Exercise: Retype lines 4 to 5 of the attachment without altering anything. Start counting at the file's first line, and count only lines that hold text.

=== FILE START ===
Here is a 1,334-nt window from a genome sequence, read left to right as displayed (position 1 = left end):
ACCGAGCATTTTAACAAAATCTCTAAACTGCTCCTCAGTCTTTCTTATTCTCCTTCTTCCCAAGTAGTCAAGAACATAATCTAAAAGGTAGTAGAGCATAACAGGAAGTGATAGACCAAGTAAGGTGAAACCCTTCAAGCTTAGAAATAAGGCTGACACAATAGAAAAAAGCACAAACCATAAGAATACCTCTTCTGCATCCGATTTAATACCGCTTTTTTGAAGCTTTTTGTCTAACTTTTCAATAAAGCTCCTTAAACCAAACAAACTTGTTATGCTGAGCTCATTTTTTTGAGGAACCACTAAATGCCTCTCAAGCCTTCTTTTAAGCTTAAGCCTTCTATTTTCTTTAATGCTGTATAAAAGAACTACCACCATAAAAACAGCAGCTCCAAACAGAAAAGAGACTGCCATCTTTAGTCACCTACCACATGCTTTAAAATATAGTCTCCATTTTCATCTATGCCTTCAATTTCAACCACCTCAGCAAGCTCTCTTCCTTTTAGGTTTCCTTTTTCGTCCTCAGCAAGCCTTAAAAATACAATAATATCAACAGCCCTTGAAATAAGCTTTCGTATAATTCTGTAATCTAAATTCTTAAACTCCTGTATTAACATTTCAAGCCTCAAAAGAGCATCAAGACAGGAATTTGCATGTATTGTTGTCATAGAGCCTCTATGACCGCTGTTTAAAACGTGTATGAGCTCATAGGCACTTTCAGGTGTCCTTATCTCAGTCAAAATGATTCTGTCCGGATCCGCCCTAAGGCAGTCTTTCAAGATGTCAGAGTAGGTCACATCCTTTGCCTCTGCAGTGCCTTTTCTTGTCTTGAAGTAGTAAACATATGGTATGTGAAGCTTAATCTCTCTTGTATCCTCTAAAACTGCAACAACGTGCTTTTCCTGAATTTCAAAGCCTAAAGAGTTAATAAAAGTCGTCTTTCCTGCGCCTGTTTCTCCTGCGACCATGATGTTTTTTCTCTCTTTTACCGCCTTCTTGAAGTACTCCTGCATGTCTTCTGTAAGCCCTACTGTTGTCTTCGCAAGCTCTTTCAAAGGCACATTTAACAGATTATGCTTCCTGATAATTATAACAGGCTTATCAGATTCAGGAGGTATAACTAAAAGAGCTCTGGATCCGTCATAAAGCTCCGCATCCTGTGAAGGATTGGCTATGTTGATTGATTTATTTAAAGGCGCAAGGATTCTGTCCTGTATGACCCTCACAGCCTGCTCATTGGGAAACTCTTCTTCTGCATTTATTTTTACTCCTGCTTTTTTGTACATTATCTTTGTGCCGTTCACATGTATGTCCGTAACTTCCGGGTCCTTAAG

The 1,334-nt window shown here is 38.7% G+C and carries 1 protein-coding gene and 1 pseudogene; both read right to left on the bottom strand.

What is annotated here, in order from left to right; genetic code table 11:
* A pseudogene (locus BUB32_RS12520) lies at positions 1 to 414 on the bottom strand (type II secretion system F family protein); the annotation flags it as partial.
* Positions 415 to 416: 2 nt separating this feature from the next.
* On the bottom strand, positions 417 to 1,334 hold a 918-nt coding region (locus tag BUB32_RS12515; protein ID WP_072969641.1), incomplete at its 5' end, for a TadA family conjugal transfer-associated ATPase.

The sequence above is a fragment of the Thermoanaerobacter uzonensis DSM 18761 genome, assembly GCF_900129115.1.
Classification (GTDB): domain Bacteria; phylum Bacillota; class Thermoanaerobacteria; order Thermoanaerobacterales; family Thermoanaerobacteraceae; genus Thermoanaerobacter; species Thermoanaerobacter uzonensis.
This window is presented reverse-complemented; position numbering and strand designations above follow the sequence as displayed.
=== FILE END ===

What is annotated here, in order from left to right; genetic code table 11:
* A pseudogene (locus BUB32_RS12520) lies at positions 1 to 414 on the bottom strand (type II secretion system F family protein); the annotation flags it as partial.